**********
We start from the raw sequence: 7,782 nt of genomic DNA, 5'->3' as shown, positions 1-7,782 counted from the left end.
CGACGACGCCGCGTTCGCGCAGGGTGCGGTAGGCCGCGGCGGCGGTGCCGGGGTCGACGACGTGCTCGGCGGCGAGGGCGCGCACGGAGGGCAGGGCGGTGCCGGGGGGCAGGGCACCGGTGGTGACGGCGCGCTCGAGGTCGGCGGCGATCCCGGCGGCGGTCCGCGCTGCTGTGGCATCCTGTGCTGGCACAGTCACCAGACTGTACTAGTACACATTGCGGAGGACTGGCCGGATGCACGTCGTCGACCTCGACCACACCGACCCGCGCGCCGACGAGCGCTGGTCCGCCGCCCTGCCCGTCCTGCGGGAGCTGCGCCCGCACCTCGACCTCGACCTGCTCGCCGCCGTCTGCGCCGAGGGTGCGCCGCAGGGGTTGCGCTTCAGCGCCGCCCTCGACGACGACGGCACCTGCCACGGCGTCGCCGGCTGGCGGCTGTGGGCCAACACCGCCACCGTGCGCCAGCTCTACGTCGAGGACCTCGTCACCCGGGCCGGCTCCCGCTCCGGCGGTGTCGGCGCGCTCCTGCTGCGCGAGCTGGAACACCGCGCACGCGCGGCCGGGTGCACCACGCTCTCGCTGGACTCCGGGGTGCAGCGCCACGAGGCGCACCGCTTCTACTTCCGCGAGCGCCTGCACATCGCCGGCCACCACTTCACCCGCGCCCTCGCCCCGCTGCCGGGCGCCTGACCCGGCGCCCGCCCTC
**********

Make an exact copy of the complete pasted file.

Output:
We start from the raw sequence: 7,782 nt of genomic DNA, 5'->3' as shown, positions 1-7,782 counted from the left end.
CGACGACGCCGCGTTCGCGCAGGGTGCGGTAGGCCGCGGCGGCGGTGCCGGGGTCGACGACGTGCTCGGCGGCGAGGGCGCGCACGGAGGGCAGGGCGGTGCCGGGGGGCAGGGCACCGGTGGTGACGGCGCGCTCGAGGTCGGCGGCGATCCCGGCGGCGGTCCGCGCTGCTGTGGCATCCTGTGCTGGCACAGTCACCAGACTGTACTAGTACACATTGCGGAGGACTGGCCGGATGCACGTCGTCGACCTCGACCACACCGACCCGCGCGCCGACGAGCGCTGGTCCGCCGCCCTGCCCGTCCTGCGGGAGCTGCGCCCGCACCTCGACCTCGACCTGCTCGCCGCCGTCTGCGCCGAGGGTGCGCCGCAGGGGTTGCGCTTCAGCGCCGCCCTCGACGACGACGGCACCTGCCACGGCGTCGCCGGCTGGCGGCTGTGGGCCAACACCGCCACCGTGCGCCAGCTCTACGTCGAGGACCTCGTCACCCGGGCCGGCTCCCGCTCCGGCGGTGTCGGCGCGCTCCTGCTGCGCGAGCTGGAACACCGCGCACGCGCGGCCGGGTGCACCACGCTCTCGCTGGACTCCGGGGTGCAGCGCCACGAGGCGCACCGCTTCTACTTCCGCGAGCGCCTGCACATCGCCGGCCACCACTTCACCCGCGCCCTCGCCCCGCTGCCGGGCGCCTGACCCGGCGCCCGCCCTC